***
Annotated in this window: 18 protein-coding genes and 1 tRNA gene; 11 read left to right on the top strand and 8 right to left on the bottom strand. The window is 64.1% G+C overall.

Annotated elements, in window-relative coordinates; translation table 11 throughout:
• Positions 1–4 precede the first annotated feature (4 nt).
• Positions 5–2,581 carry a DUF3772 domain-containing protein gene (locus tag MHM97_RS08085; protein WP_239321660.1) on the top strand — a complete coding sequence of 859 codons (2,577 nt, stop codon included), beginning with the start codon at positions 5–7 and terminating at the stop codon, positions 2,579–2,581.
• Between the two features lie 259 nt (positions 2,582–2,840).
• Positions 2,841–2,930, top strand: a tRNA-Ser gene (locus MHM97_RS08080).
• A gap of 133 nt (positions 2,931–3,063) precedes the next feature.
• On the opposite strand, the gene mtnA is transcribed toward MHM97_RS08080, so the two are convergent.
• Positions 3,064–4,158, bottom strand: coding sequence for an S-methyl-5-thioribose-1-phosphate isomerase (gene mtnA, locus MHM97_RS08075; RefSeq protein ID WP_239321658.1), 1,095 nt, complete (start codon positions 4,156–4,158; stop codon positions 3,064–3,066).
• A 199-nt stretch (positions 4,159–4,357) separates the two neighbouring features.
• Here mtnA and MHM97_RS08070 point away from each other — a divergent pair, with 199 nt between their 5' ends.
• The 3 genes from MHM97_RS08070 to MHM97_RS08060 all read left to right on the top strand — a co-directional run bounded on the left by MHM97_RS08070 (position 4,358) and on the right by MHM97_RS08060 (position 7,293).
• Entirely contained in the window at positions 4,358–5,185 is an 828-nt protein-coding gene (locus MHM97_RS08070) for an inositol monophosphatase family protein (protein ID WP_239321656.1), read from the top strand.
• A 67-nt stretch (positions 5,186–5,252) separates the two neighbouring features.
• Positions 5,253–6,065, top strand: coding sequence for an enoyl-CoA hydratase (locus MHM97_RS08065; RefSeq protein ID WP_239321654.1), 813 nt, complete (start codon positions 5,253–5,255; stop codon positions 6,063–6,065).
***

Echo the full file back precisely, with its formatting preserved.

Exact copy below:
Annotated in this window: 18 protein-coding genes and 1 tRNA gene; 11 read left to right on the top strand and 8 right to left on the bottom strand. The window is 64.1% G+C overall.

Annotated elements, in window-relative coordinates; translation table 11 throughout:
• Positions 1–4 precede the first annotated feature (4 nt).
• Positions 5–2,581 carry a DUF3772 domain-containing protein gene (locus tag MHM97_RS08085; protein WP_239321660.1) on the top strand — a complete coding sequence of 859 codons (2,577 nt, stop codon included), beginning with the start codon at positions 5–7 and terminating at the stop codon, positions 2,579–2,581.
• Between the two features lie 259 nt (positions 2,582–2,840).
• Positions 2,841–2,930, top strand: a tRNA-Ser gene (locus MHM97_RS08080).
• A gap of 133 nt (positions 2,931–3,063) precedes the next feature.
• On the opposite strand, the gene mtnA is transcribed toward MHM97_RS08080, so the two are convergent.
• Positions 3,064–4,158, bottom strand: coding sequence for an S-methyl-5-thioribose-1-phosphate isomerase (gene mtnA, locus MHM97_RS08075; RefSeq protein ID WP_239321658.1), 1,095 nt, complete (start codon positions 4,156–4,158; stop codon positions 3,064–3,066).
• A 199-nt stretch (positions 4,159–4,357) separates the two neighbouring features.
• Here mtnA and MHM97_RS08070 point away from each other — a divergent pair, with 199 nt between their 5' ends.
• The 3 genes from MHM97_RS08070 to MHM97_RS08060 all read left to right on the top strand — a co-directional run bounded on the left by MHM97_RS08070 (position 4,358) and on the right by MHM97_RS08060 (position 7,293).
• Entirely contained in the window at positions 4,358–5,185 is an 828-nt protein-coding gene (locus MHM97_RS08070) for an inositol monophosphatase family protein (protein ID WP_239321656.1), read from the top strand.
• A 67-nt stretch (positions 5,186–5,252) separates the two neighbouring features.
• Positions 5,253–6,065, top strand: coding sequence for an enoyl-CoA hydratase (locus MHM97_RS08065; RefSeq protein ID WP_239321654.1), 813 nt, complete (start codon positions 5,253–5,255; stop codon positions 6,063–6,065).